The Murray is a luxury 336-room hotel located on the southern edge of Central with panoramic views of The Peak and the gardens to the south. This major retrofit project has transformed the listed building and reinvented a unique urban quarter - stitching together the urban fabric by linking the large green spaces flanking the site to the east and west.
A former government headquarters tower, the Murray Building was originally designed at a time when the city was planned around the car, and consequently stands on an island site, surrounded by roads making it impermeable for pedestrians. One of the central aims of the project is to reconnect the building with the city at ground level, creating a new street frontage on Garden Road, transparent and welcoming ground floor spaces, and enhancing and extending the landscaped grounds to incorporate a public tai chi area. At the tower’s base is a sequence of four-storey high arches intersected by a podium, and a vehicle ramp, which is a distinctive feature of the original building. A large Old and Valuable tree, which rises up through a void in the parking slab of the podium has been liberated and conserved as the centrepiece of the arrivals sequence for guests.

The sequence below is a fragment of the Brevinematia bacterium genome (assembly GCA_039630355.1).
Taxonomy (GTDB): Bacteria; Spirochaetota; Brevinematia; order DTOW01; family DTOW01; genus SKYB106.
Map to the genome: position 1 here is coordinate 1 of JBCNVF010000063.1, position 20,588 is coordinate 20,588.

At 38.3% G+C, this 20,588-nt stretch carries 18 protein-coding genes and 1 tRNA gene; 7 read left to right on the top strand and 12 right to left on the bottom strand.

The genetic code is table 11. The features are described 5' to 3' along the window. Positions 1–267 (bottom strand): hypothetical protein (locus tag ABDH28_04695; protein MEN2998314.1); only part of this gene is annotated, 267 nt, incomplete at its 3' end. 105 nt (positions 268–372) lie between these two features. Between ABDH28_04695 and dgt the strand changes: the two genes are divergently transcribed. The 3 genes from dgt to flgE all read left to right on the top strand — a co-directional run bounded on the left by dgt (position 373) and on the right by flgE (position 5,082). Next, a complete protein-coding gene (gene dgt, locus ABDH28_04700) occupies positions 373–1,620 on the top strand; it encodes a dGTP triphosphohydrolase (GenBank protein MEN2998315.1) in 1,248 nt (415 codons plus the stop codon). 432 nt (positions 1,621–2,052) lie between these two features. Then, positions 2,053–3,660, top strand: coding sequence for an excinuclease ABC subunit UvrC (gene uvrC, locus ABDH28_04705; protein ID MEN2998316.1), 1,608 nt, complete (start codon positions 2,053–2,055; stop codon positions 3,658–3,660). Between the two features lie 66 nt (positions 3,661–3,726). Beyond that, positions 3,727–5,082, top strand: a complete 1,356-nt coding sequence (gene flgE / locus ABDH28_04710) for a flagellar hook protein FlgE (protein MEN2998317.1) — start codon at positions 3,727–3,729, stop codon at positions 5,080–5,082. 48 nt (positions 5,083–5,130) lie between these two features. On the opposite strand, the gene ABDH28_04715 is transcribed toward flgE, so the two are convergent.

The architecture of the original building is in direct response to the climate of Hong Kong – the windows are recessed and carefully orientated to avoid the harsh tropical sunlight – gaining it an Energy Efficient Building Award in 1994. The design team consulted Ron Phillips, the original architect from the public works department, thus gaining valuable insights into the building’s history. The new design retains the façade while upgrading other aspects of the building and extending the life of the building by introducing a new function appropriate for changing demands of the city – giving it a sustainable legacy for years to come.
The tower is characterised by the distinctive pattern of its white façade, which is made up of a grid of square windows. In a fusion of interior and exterior, the inset bays provide a modular unit and organising principle for the hotel rooms, allowing for a variety of planning options. The upper level suites are angled to create a generous central living space. Luxurious corner suites benefit from spectacular dual-aspect views of the harbour and the peaks and gardens.